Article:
The phrase “community partnerships” typically conjure up images about warm, like-minded people collaborating together towards a common cause or mission. But such relationships can have a dark side and their share of obstacles—and even a toxic or traumatic impact. That’s why it’s so important to choose your partners carefully and get things right from the start.
What makes community partnerships successful? And what elements help create an atmosphere where joint collaborations can thrive? That was the premise of an hour-long discussion this April. Three key values emerged as crucial to the success of collective action. Coaches pointed to respect, trust, and vulnerability as the critical ingredients in effective community partnerships.
Setting the framework for the discussion, the coaches began by talking about why we engage in partnerships. The intention is to maximize strengths and opportunities and minimize challenges, according to CCI coach Will Roy, associate director of community education and partnerships at Safe and Sound, a child advocacy organization based in San Francisco.
Respect goes deep in terms of levels and layers, but people in partnerships want to be seen, heard, valued, and respected, says CCI coach and licensed therapist Colette Reid-Horn of Horn Development Consulting, an organization that creates safe spaces so people can have such experiences. Taking ownership and thinking about what you’re willing to do to ensure the success of a partnership is an important first step, adds Aaron Horn, a fellow coach/therapist/mentor who works alongside his wife.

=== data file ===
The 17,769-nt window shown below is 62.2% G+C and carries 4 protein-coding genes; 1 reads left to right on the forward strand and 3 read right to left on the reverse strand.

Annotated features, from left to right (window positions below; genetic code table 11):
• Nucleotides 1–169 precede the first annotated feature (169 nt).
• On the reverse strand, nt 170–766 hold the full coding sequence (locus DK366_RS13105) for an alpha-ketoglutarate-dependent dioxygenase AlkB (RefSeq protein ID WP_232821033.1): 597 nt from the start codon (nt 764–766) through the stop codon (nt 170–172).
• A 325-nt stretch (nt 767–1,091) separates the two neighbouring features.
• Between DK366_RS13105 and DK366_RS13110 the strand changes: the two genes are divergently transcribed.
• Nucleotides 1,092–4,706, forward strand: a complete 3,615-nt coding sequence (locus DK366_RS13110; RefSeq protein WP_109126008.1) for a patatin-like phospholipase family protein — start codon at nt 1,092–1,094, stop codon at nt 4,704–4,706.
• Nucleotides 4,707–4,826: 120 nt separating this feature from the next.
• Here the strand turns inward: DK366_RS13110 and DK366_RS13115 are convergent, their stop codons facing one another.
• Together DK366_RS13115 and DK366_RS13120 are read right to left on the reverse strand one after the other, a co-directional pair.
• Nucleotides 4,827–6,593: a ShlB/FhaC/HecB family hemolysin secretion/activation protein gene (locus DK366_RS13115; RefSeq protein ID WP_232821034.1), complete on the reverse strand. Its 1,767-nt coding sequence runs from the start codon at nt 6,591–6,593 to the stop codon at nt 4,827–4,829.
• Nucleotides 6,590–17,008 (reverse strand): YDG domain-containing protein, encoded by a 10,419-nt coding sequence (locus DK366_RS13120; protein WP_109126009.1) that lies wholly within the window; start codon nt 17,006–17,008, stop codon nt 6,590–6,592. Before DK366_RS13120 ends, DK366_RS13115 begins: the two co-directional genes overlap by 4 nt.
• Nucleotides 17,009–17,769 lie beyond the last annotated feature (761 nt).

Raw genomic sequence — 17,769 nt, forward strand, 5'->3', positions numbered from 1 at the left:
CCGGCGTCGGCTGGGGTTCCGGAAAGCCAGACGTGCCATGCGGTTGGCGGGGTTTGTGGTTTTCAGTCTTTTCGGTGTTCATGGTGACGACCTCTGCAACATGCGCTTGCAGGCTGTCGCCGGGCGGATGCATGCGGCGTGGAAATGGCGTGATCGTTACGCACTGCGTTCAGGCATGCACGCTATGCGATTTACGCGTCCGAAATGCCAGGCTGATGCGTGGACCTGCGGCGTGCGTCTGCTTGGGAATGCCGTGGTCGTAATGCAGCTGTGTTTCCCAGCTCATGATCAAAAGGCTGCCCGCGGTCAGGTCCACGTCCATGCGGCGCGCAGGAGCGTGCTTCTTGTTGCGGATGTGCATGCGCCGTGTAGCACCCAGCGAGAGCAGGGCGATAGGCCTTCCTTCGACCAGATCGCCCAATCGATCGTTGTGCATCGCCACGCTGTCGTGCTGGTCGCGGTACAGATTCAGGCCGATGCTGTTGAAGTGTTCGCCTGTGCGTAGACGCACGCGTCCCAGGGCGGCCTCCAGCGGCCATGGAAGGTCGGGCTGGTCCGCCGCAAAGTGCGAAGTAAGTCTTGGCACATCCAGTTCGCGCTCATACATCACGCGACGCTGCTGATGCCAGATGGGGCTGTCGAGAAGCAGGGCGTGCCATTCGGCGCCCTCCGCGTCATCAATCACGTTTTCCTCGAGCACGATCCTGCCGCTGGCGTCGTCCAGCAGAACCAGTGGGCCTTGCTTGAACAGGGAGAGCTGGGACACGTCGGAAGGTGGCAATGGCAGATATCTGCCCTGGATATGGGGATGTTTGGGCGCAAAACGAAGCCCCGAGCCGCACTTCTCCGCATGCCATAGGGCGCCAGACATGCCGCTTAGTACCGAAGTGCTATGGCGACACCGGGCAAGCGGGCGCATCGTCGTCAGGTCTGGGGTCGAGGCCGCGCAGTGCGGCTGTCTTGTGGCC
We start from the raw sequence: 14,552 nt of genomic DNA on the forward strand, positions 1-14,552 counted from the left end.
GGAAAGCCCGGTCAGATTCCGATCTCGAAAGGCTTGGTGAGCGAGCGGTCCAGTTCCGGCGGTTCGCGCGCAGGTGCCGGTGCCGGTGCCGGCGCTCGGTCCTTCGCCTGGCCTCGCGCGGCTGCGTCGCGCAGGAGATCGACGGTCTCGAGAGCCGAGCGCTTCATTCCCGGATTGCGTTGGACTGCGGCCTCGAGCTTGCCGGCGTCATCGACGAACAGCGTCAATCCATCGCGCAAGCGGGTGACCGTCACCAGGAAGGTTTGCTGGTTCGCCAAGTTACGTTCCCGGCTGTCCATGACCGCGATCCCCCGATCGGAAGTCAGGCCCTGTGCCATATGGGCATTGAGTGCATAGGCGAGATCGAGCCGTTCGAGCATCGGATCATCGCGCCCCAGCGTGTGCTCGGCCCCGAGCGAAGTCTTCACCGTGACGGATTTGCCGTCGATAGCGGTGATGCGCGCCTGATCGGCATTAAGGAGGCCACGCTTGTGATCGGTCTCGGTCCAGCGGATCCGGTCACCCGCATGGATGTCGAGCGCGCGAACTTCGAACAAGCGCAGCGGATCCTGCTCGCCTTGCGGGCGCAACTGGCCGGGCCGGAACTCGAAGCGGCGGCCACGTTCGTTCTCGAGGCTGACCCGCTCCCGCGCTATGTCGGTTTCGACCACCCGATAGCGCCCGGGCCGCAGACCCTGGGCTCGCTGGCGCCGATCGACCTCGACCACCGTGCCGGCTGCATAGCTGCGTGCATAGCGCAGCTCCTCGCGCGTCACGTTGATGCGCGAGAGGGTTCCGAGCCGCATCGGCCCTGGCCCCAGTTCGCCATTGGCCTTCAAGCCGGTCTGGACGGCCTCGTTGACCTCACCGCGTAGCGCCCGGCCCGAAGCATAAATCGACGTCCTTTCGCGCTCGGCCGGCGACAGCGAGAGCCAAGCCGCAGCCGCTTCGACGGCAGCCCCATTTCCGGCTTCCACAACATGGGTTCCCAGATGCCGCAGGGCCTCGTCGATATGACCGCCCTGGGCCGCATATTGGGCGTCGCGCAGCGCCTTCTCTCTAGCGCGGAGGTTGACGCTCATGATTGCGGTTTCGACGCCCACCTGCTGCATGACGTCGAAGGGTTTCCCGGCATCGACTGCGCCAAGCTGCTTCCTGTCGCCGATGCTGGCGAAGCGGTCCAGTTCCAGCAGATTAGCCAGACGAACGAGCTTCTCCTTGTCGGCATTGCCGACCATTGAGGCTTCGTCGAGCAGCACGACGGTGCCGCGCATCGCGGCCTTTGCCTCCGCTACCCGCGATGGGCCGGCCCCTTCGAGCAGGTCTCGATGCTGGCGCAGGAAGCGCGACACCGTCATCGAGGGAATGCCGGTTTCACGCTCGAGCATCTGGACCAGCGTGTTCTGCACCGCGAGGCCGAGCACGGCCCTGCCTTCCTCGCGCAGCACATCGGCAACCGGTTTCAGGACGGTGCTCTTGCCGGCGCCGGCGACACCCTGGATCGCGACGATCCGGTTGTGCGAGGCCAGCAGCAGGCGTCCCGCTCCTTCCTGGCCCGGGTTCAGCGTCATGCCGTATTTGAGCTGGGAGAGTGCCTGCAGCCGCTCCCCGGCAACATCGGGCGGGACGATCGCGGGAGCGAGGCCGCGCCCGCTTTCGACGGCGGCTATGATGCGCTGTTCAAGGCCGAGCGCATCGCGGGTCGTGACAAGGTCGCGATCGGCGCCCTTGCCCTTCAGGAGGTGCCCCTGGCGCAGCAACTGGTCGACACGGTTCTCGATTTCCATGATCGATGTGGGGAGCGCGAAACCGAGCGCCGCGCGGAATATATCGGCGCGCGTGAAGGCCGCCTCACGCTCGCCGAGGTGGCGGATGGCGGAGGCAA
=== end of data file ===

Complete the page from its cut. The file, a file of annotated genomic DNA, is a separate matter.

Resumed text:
Here are some major takeaways from the session:
- Establish a personal connection. “Every successful partnership that I have been a part of has two common themes,” says CCI Program Manager Jacqueline Nuila, who has a background in working with youth organizations. The first? “It’s all about personal relationships. Build a connection.”
- Be honest. The second trait that Nuila says signals the beginning of a successful partnership: Be forthcoming, honest, and transparent. Admit when you need help or support or someone else’s skill set, adds Nuila: “You don’t have to be the expert on everything.”
- Show up. It sounds obvious, simple even. But being present—not just for yourself but also for other people—can be difficult to do. Be your true, authentic self. Be willing to meet people where they’re at and have some flexibility, says Roy. “Offering grace in a partnership is important: People are not going to show up their 100% ideal self, every time. And that’s fine.”
- Schedule regular check-ins. Consistently assess whether the shared goals of a partnership are still relevant or whether adjustments are needed. Consider whether the journey is still in service to common ground, says Roy. Don’t skip the hard conversations about the needs for pivots, transitions, or endings.
- Take time to grow relationships. Be intentional, thoughtful, and make time to assess who you’re partnering with, says Aaron Horn. Get to know what a person or organization is about. Are they who they say they are? Are they a good fit? It’s okay to slow down the process of partnering, says Horn, who adds that people are sometimes too quick to partner with an organization or individual and then have to deal with the fallout.